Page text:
Short-term ecological effects of an offshore wind farm in the Dutch coastal zone; a compilation

H.J. Lindeboom, H.J. Kouwenhoven, M.J.N. Bergman, S. Bouma, S.M.J.M. Brasseur, R. Daan, R.C. Fijn, D. de Haan, S. Dirksen, R. van Hal, R. Hille Ris Lambers, R. ter Hofstede, K. Krijgsveld, M.F. Leopold, M. Scheidat

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160 Citations (Scopus)


The number of offshore wind farms is increasing rapidly, leading to questions about the environmental impact of such farms. In the Netherlands, an extensive monitoring programme is being executed at the first offshore wind farm (Offshore Windfarm Egmond aan Zee, OWEZ). This letter compiles the short-term (two years) results on a large number of faunal groups obtained so far. Impacts were expected from the new hard substratum, the moving rotor blades, possible underwater noise and the exclusion of fisheries. The results indicate no short-term effects on the benthos in the sandy area between the generators, while the new hard substratum of the monopiles and the scouring protection led to the establishment of new species and new fauna communities. Bivalve recruitment was not impacted by the OWEZ wind farm. Species composition of recruits in OWEZ and the surrounding reference areas is correlated with mud content of the sediment and water depth irrespective the presence of OWEZ. Recruit abundances in OWEZ were correlated with mud content, most likely to be attributed not to the presence of the farm but to the absence of fisheries. The fish community was highly dynamic both in time and space. So far, only minor effects upon fish assemblages especially near the monopiles have been observed. Some fish species, such as cod, seem to find shelter inside the farm. More porpoise clicks were recorded inside the farm than in the reference areas outside the farm. Several bird species seem to avoid the park while others are indifferent or are even attracted. The effects of the wind farm on a highly variable ecosystem are described. Overall, the OWEZ wind farm acts as a new type of habitat with a higher biodiversity of benthic organisms, a possibly increased use of the area by the benthos, fish, marine mammals and some bird species and a decreased use by several other bird species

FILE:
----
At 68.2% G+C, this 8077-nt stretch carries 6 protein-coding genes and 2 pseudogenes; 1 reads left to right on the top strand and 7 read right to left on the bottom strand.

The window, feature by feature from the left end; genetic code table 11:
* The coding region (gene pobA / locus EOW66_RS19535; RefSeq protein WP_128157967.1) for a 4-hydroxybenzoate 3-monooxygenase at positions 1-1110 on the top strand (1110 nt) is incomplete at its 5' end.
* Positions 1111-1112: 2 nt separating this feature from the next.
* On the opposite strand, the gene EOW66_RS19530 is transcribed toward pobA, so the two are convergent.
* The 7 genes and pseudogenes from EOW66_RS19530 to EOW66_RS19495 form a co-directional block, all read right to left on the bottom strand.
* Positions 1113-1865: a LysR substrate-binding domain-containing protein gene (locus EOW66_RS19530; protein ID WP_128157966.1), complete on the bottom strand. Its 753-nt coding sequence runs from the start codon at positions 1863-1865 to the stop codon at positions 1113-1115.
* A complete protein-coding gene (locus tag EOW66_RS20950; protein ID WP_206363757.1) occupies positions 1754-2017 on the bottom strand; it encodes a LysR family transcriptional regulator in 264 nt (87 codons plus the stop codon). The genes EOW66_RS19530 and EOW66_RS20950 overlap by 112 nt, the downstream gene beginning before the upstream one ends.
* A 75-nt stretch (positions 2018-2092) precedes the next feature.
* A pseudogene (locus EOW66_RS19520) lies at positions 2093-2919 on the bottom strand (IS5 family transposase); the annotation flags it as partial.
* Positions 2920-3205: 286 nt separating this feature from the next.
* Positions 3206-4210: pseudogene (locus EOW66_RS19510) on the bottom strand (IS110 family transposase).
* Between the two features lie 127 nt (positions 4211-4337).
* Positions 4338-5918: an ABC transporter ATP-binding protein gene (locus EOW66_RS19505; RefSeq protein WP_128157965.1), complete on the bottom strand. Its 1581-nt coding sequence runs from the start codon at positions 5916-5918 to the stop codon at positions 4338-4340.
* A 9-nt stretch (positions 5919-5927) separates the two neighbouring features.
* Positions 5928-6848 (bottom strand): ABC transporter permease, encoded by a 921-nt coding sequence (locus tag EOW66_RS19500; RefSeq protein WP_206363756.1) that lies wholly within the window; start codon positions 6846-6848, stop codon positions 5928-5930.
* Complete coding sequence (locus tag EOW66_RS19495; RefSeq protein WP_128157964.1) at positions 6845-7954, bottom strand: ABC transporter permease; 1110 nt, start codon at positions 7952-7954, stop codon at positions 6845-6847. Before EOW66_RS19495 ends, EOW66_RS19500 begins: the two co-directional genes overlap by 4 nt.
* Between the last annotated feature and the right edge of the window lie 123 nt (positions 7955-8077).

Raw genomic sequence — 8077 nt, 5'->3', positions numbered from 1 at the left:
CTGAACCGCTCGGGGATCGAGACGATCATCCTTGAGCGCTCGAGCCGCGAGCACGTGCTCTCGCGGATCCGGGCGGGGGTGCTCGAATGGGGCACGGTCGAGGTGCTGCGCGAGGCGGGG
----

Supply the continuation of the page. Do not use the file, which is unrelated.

Original languageEnglish
Article number035101
Number of pages13
JournalEnvironmental Research Letters
Issue number3
Publication statusPublished - 2011


  • north-sea
  • regime shift
  • mechanisms
  • porpoises


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